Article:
Altered Resting-State Functional Connectivity in Wernicke's Encephalopathy With Vestibular Impairment.
Front Neurol. 2019 Sep 27;10:1035. doi: 10.3389/fneur.2019.01035. eCollection 2019.
|Authors/Editors:||Oh SY, Lee J, Kang JJ, Park YH, Kim KW, Lee JM, Kim JS, Dieterich M.|
Objectives: To reveal the neural basis of Wernicke's encephalopathy (WE) with impaired vestibulo-ocular reflex (VOR), we evaluated resting-state functional connectivity (rs-fc) in the vestibular processing brain regions.
Methods: Rs-fc between the vestibular regions and the rest of the brain were compared with neurotological features including the head-impulse tests (vHIT) and caloric responses in patients with WE (n = 5, mean age 53.4 ± 10 years) and healthy controls (n = 20, mean age 55.0 ± 9.2 years). Rs-fc analyses employed a region of interest (ROI)-based approach using regions selected a priori that participate in vestibular processing including the cerebellar vermis, insula, parietal operculum, and calcarine cortex.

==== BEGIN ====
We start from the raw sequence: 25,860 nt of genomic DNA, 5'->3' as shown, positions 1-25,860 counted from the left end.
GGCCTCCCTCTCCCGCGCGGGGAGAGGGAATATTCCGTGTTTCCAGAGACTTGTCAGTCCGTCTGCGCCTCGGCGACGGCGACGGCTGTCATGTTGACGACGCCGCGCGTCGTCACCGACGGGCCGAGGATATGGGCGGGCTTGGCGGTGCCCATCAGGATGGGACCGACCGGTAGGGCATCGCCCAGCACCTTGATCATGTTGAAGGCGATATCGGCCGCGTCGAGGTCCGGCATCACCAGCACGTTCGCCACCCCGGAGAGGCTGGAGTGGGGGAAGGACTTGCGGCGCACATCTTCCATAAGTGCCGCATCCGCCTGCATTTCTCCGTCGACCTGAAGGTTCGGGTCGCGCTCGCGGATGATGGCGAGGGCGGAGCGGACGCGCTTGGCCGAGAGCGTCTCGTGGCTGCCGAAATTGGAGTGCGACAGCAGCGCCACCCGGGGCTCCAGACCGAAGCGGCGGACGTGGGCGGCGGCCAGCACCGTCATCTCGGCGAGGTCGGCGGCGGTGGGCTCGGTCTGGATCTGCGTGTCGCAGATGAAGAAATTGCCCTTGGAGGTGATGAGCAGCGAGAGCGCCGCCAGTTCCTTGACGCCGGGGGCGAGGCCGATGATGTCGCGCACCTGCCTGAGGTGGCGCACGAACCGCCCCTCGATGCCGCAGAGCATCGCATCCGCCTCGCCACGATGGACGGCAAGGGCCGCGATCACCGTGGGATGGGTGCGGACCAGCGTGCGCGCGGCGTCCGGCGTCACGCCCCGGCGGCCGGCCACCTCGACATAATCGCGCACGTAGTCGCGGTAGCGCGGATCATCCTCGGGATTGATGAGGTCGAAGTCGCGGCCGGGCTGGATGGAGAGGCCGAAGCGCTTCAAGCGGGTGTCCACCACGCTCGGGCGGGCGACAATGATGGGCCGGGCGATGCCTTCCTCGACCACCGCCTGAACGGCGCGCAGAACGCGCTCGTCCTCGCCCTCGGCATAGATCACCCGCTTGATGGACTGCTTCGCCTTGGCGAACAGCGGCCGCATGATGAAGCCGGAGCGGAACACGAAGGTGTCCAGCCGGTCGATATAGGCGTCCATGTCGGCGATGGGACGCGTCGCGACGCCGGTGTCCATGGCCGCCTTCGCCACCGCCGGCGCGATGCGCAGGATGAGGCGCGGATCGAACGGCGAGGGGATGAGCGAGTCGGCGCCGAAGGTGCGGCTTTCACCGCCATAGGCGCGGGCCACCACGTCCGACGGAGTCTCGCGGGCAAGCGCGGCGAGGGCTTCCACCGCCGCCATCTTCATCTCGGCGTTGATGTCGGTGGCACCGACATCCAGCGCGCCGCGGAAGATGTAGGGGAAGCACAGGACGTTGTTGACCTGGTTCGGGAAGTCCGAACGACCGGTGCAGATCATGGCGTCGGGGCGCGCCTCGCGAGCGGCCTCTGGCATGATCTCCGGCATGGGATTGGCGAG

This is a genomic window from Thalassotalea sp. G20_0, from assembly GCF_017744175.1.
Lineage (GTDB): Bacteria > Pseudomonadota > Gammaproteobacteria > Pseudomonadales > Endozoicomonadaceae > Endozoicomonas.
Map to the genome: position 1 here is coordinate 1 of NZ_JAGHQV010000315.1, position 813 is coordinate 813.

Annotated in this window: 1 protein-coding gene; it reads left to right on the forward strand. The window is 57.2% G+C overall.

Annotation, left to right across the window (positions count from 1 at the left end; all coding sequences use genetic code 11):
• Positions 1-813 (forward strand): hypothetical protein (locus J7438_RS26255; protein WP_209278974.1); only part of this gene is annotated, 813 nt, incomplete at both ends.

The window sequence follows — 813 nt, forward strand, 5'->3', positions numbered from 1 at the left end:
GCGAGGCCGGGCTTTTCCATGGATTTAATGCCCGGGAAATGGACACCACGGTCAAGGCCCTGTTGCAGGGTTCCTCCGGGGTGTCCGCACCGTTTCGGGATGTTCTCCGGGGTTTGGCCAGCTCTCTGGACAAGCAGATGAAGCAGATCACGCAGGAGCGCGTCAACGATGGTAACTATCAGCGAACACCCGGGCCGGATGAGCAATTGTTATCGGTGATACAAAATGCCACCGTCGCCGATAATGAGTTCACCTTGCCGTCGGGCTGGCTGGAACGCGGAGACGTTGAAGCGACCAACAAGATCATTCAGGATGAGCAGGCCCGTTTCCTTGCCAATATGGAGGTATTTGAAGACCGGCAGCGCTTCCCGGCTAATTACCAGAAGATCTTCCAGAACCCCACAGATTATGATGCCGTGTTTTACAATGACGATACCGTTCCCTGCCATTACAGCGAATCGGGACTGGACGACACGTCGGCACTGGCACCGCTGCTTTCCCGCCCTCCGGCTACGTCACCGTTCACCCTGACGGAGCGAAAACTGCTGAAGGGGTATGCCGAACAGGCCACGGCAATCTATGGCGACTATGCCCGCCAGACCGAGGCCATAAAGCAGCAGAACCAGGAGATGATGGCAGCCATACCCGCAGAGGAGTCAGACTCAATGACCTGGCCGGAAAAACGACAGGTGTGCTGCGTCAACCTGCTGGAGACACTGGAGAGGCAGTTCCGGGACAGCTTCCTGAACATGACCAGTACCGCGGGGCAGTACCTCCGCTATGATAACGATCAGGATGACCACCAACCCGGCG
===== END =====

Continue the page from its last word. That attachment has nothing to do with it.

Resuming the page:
Results: The main neurologic findings for patients with WE were mental changes; gait ataxia; spontaneous and gaze-evoked nystagmus (GEN); and bilaterally positive HIT for the horizontal canals. Video HIT documented bilateral horizontal canal dysfunction with decreased gain and corrective saccades. Caloric irrigation and rotation chair testing revealed prominent bilateral horizontal canal paresis. Patients with WE also had decreased spatial memory, which substantially recovered after treatments. Functional connections at the predefined seed regions, including the insular cortex and parietal operculum, were attenuated in the WE group compared to healthy controls.
Conclusions: WE is related to impaired VOR and visuospatial dysfunction, and fMRI documented changes in the rs-fc of multisensory vestibular processing regions including the insula, parietal operculum, and superior temporal gyrus, which participate in integration of vestibular perception.